23 23 Lamar University Steps in Factor Rating Method State relevant factors in terms of “max” or “min” Assign weights to each factor (should add to 100%) Assign rating to each factor (1-5) (1=poor, 5=excellent) Multiply scores by weights for each factor & total Calculate percent of total Compare top 2 alternatives (using percent as a basis of comparison)

24 24 Lamar University Steps in Factor Rating Method Alternative AAlternative B FactorWeightRatingScoreRatingScore Min. Operating Cost Max. Flexibility Max. Space utilization Min. Payback period Total Percent240/330 = /330 = 1.00

25 25 Lamar University Locational Break-Even Analysis Method of cost-volume analysis used for industrial locations Steps –Determine fixed & variable costs for each location –Plot total cost for each location –Select location with lowest total cost for expected production volume Must be above break-even

26 26 Lamar University Locational Break-Even Analysis Example You’re an analyst for AC Delco. You’re considering a new manufacturing plant in Akron, Bowling Green, or Chicago. Fixed costs per year are $30k, $60k, & $110k respectively. Variable costs per case are $75, $45, & $25 respectively. The price per case is $120. What is the best location for an expected volume of 2,000 cases per year?

27 27 Lamar University Locational Break-Even Analysis Example Akron: Total cost = $30,000 + $75(2000) = $180,000 Bowling Green: Total Cost = $60,000 + $45(2000) = $150,000 Chicago: Total Cost = $110,000 + $25(2000) = $160,000 With an expected volume of 2000 units per year, Bowling Green provides the lowest cost location. The expected profit is: Total Revenue – Total Cost = $120(2000) - $150,000 = $90,000 per year

28 28 Lamar University Locational Break-Even Analysis Example The crossover point for Akron and Bowling Green: 30, (x) = 60, (x) 30(x) = 30,000 X = 1,000 And the crossover point or Bowling Green and Chicago: 60, (x) = 110, (x) 20(x) = 50,000 X = 2,500 Thus, for a volume o less than 1,000, Akron would be preferred, and for a volume greater than 2,500, Chicago would yield the greatest profit.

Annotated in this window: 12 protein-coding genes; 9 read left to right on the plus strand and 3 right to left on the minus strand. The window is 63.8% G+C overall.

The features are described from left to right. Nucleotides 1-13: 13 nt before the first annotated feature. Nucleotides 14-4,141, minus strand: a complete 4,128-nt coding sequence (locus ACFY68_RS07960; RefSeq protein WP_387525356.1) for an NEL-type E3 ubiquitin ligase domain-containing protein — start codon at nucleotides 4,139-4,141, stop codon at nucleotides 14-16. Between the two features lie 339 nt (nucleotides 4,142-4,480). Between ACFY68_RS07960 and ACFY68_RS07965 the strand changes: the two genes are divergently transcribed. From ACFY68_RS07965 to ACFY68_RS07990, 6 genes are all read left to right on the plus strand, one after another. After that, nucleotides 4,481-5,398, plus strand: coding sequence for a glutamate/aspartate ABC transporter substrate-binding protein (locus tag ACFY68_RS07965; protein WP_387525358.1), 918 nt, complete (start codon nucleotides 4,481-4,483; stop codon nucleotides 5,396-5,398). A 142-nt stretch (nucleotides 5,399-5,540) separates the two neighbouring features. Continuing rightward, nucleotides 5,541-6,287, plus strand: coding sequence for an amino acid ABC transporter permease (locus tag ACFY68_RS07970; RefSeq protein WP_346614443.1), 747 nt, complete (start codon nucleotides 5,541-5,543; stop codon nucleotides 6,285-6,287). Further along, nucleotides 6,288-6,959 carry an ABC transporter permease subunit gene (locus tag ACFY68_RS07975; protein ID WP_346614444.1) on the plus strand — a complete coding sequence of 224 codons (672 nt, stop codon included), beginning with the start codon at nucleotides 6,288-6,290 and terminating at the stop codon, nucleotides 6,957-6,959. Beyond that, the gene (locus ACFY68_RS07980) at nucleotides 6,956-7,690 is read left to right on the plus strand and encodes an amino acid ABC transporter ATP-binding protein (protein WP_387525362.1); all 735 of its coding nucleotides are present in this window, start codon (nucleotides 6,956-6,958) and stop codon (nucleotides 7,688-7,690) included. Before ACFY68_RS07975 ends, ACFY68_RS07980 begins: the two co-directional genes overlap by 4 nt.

29 29 Lamar University Locational Break-Even Analysis Example

30 30 Lamar University Center of Gravity Method Finds location of single distribution center serving several destinations Used primarily for services Considers –Location of existing destinations Example: Markets, retailers etc. –Volume to be shipped –Shipping distance (or cost) Shipping cost/unit/mile is constant

31 31 Lamar University Center of Gravity Method Steps Place existing locations on a coordinate grid –Grid has arbitrary origin & scale –Maintains relative distances Calculate X & Y coordinates for ‘center of gravity’ –Gives location of distribution center –Minimizes transportation cost

32 32 Lamar University Center of Gravity Method Steps

33 33 Lamar University Center of Gravity Method - Example Consider the case of Ryan’s discount Department stores, a chain o four large K-Mart type outlets. The firm’s store locations are in Chicago, Pittsburgh, New York, and Atlanta; they are currently being supplied out of an old and inadequate warehouse in Pittsburgh, the site of the chain’s first store. Store LocationNumber of containers shipped pre month Chicago2000 Pittsburgh1000 New York1000 Atlanta2000

34 34 Lamar University Center of Gravity Method - Example Chicago (30,120) New York (130,130) Pittsburgh (90,110) Atlanta (60,40) Center of gravity (66.7, 93.3)